While Artificial Intelligence (AI) has many applications, it can also feel like a marketing buzz-word attached to product names or descriptions. It can become difficult for hearing aid users to understand what an AI really means or what it is doing.
Artificial intelligence (AI) continues to advance and impact our daily lives. It is sad to say, but I don’t even have a paper map in my car anymore, I use the GPS downloaded into my smartphone for directions. I speak into my iPhone and say where I want to go, and a friendly voice gives me turn by turn instructions and informs me when I will arrive at my destination, taking into account the actual local traffic conditions at the time.
Even Hyundai, the Korean automobile manufacturer, has jumped into the AI arena developing a technology that is helping hearing-impaired drivers who mainly depend on their senses of sight and touch.
Hyundai’s system uses AI to analyze external sounds.The cars monitor the external environment through visual portrayals of sound patterns, such as the warning sounds of approaching emergency vehicles, as pictograms on a head-up display. The steering wheel is equipped with multicolored LED lights that help drivers navigate. They also transfer sound data into vibrations through the steering wheel, giving the driver information about external conditions such as distance from obstacles.
Use of Artificial Intelligence In Hearing Aids
Artificial intelligence is changing the way health professionals work and is helping them arrive at important medical decisions; the same is true for hearing health professionals.
In 2005, Robert Margolis, Ph.D., Professor, Director of Audiology, University of Minnesota, recounted the history of diagnostic tests in audiology and the how the profession has not kept pace with the advancement of technology. He quoted James Jerger, Ph.D., (audiology) who in 1963, stated that most all of the routine hearing testing conducted could be done by use of a machine while the audiologist would be consumed with analyzing and interpreting the results. Margolis summarized, “My opinion is that if our profession does not embrace automated testing and drive the process of progress, other professions will do it for us.” Many years have passed since Margolis’ comments and automated audiometry is still not the standard of care for the hearing care industry, but progress is being made specifically in the area of hearing aid technology.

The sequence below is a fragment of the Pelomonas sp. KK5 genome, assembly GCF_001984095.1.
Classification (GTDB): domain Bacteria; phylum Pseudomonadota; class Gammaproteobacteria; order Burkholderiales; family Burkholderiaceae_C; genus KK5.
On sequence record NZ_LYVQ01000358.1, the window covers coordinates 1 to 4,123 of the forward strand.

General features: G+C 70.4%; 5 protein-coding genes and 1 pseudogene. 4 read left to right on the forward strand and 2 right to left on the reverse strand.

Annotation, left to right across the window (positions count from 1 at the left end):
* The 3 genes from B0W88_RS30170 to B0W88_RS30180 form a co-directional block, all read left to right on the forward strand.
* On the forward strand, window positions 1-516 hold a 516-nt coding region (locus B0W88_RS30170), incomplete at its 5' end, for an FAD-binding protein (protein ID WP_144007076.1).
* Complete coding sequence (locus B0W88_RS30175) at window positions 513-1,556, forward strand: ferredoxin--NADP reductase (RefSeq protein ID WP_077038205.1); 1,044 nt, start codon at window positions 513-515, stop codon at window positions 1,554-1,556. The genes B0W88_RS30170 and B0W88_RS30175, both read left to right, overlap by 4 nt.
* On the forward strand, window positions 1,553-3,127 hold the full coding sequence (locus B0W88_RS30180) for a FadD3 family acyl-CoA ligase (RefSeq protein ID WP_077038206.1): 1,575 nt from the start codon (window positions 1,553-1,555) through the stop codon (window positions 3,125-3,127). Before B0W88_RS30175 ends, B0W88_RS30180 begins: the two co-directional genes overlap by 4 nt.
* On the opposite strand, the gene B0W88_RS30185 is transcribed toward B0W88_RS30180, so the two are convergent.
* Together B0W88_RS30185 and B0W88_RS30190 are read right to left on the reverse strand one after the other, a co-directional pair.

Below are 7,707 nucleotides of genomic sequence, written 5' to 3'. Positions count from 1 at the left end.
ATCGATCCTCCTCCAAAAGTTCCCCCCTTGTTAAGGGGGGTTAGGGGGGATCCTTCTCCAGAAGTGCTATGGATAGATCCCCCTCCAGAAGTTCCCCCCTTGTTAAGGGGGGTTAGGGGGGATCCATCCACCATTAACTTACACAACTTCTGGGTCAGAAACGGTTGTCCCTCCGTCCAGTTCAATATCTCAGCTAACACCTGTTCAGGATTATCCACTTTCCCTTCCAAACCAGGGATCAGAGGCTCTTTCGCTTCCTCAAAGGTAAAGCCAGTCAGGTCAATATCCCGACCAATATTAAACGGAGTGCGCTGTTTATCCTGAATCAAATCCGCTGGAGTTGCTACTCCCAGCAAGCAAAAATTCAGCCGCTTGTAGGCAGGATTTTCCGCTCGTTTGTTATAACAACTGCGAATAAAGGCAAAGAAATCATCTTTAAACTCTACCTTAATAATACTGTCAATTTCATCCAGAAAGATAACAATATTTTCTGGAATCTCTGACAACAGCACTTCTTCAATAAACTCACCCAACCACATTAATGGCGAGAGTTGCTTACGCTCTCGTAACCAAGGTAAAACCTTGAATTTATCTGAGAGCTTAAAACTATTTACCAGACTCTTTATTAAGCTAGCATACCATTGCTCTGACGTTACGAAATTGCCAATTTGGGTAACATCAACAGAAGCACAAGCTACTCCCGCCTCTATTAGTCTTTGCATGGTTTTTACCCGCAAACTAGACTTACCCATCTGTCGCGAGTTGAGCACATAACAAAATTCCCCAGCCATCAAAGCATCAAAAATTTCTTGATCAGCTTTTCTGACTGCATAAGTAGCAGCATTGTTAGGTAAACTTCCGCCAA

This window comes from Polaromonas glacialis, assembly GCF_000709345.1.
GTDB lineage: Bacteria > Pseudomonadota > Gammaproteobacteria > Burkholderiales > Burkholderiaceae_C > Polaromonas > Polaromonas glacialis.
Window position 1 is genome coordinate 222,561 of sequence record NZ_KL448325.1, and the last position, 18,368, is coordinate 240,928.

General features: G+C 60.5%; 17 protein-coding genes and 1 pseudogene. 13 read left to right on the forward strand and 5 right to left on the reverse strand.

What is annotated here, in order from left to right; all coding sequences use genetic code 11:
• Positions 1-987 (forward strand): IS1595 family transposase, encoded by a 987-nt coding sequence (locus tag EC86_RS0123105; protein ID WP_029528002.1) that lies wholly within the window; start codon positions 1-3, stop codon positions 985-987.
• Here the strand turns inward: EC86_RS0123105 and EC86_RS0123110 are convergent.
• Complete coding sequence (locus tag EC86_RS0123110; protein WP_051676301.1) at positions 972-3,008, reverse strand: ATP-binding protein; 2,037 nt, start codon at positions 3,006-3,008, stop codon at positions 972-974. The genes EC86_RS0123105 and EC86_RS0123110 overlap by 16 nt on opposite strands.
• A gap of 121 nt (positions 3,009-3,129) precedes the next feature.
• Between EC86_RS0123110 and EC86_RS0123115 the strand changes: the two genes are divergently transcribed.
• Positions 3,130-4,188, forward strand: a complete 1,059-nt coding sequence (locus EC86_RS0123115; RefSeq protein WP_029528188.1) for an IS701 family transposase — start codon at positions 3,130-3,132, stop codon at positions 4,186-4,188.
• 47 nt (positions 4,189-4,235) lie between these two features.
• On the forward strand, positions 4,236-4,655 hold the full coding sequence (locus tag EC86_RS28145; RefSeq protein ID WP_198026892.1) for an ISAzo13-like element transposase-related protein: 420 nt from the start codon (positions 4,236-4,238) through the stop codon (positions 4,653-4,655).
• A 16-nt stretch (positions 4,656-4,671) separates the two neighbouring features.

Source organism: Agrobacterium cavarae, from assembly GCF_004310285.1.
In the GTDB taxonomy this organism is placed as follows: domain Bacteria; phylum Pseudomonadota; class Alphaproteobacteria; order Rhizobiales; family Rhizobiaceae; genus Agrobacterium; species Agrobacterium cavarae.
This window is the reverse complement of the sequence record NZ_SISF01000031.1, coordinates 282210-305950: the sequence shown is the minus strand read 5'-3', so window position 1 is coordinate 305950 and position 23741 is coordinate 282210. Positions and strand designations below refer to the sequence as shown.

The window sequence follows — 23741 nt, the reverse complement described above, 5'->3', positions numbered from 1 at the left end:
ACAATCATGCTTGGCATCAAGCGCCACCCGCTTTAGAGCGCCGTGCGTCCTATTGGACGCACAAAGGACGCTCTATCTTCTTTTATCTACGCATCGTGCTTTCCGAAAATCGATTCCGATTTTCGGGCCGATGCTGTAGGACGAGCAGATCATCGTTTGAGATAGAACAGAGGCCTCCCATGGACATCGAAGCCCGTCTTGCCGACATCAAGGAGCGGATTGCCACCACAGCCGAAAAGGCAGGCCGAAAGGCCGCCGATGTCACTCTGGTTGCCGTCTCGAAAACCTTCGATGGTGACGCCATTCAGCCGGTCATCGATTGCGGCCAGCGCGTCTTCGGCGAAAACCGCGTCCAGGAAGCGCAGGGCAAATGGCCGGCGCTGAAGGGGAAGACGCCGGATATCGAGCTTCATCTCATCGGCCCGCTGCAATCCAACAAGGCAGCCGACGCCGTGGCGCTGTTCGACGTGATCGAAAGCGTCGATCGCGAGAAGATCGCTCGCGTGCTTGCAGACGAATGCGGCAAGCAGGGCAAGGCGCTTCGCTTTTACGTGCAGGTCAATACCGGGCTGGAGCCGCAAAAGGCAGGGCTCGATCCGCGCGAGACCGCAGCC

In 2004, Oticon was the first to use artificial intelligence in hearing aids by use of comparing outcomes of particular feature set combinations, attempting to provide a better voice-to-noise ratio in any given sound environment. This example of rapid comparison technologies provided options without utilizing a closed-loop machine learning technique.
Fourteen years later, in April 2018, Widex introduced the first hearing aid which employs machine learning to optimize the users hearing experience. Inputs from wearers via a smartphone app are combined with real-life hearing situations. Widex reports that the machine learning moves beyond simple decision-making to assist the individual by using the anonymous aggregate data collected from Widex Evoke wearers from around the world to benefit all other Widex Evoke users. This step in technological advancement encourages hearing health practitioners to take advantage of more sophisticated artificial intelligence systems to better serve our clientele.
A recent study at the University of Hong Kong and Ann & Robert Lurie Children’s Hospital of Chicago, Artificial Intelligence has been used to predict language development in deaf children with cochlear implants. A machine-learning algorithm used pre-implant MRI scans to detect abnormal brain development. This provided clinicians information about how to personalize post-surgery efforts to help those children develop better hearing and language skills.
Hearing aid providers have used AI technology to initially develop target-based fittings for years. This advanced AI use can help move hearing aid fitting outcomes.
After the initial fitting and back in the real world, what an individual wants to hear varies depending on the many factors that make up that specific sound environment they are in at that specific time. They might want to lower the conversation level around them if they’re sitting by themselves in a coffee shop, or conversely, increase the conversation level if they are with friends. If listening to music, a person may want to accentuate a certain element of the music. How, who or what an individual wants to hear is described as their listening intention.
Hearing aid sound processing is based on algorithms and rules that are driven by certain assumptions. These assumptions are incorporated into the automatic hearing aid processing, with the aim of optimizing the user’s ability to hear in different sound environments. Using this assumption-based approach, users can be moved closer to overall satisfaction, but there will still be listening needs that cannot be met by automation.
Often, unmet hearing needs result in fine-tuning appointments with a hearing care practitioner, but it can be difficult to explain the specific situation that caused problems. Instead, the Widex Moment and Evoke hearing aids provide the wearer a powerful tool to do the fine-tuning in real time while in that situation.
While hearing aid engineers endeavor to make the most automatic hearing devices possible, it seems that there will always be situations where the listening intention of the wearer is better met via powerful and effective personalization in the moment. Widex Moment and Evoke hearing aids are changing the way end-users interact with their hearing aids, providing them with opportunities for immediate personalized improvement based on their own specific desires, intentions and preferences.
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